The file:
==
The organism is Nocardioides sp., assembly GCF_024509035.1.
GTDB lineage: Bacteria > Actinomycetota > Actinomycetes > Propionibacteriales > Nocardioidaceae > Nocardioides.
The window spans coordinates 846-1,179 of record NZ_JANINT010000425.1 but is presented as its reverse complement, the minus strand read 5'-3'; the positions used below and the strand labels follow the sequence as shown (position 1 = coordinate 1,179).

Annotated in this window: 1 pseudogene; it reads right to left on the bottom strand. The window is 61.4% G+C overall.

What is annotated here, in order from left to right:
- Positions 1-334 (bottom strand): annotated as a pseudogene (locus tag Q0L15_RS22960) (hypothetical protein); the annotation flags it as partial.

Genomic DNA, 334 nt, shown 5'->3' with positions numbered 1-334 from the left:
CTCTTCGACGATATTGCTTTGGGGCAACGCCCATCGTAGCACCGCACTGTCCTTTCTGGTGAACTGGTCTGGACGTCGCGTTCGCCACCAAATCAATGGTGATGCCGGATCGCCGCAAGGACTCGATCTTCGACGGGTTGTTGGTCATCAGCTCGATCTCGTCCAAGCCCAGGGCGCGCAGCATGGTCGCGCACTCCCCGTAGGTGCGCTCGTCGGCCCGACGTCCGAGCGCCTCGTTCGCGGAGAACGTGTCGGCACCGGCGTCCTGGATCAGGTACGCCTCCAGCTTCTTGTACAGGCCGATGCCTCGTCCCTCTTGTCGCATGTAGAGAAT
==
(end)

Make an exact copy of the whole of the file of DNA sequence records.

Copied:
The organism is Nocardioides sp., assembly GCF_024509035.1.
GTDB lineage: Bacteria > Actinomycetota > Actinomycetes > Propionibacteriales > Nocardioidaceae > Nocardioides.
The window spans coordinates 846-1,179 of record NZ_JANINT010000425.1 but is presented as its reverse complement, the minus strand read 5'-3'; the positions used below and the strand labels follow the sequence as shown (position 1 = coordinate 1,179).

Annotated in this window: 1 pseudogene; it reads right to left on the bottom strand. The window is 61.4% G+C overall.

What is annotated here, in order from left to right:
- Positions 1-334 (bottom strand): annotated as a pseudogene (locus tag Q0L15_RS22960) (hypothetical protein); the annotation flags it as partial.

Genomic DNA, 334 nt, shown 5'->3' with positions numbered 1-334 from the left:
CTCTTCGACGATATTGCTTTGGGGCAACGCCCATCGTAGCACCGCACTGTCCTTTCTGGTGAACTGGTCTGGACGTCGCGTTCGCCACCAAATCAATGGTGATGCCGGATCGCCGCAAGGACTCGATCTTCGACGGGTTGTTGGTCATCAGCTCGATCTCGTCCAAGCCCAGGGCGCGCAGCATGGTCGCGCACTCCCCGTAGGTGCGCTCGTCGGCCCGACGTCCGAGCGCCTCGTTCGCGGAGAACGTGTCGGCACCGGCGTCCTGGATCAGGTACGCCTCCAGCTTCTTGTACAGGCCGATGCCTCGTCCCTCTTGTCGCATGTAGAGAAT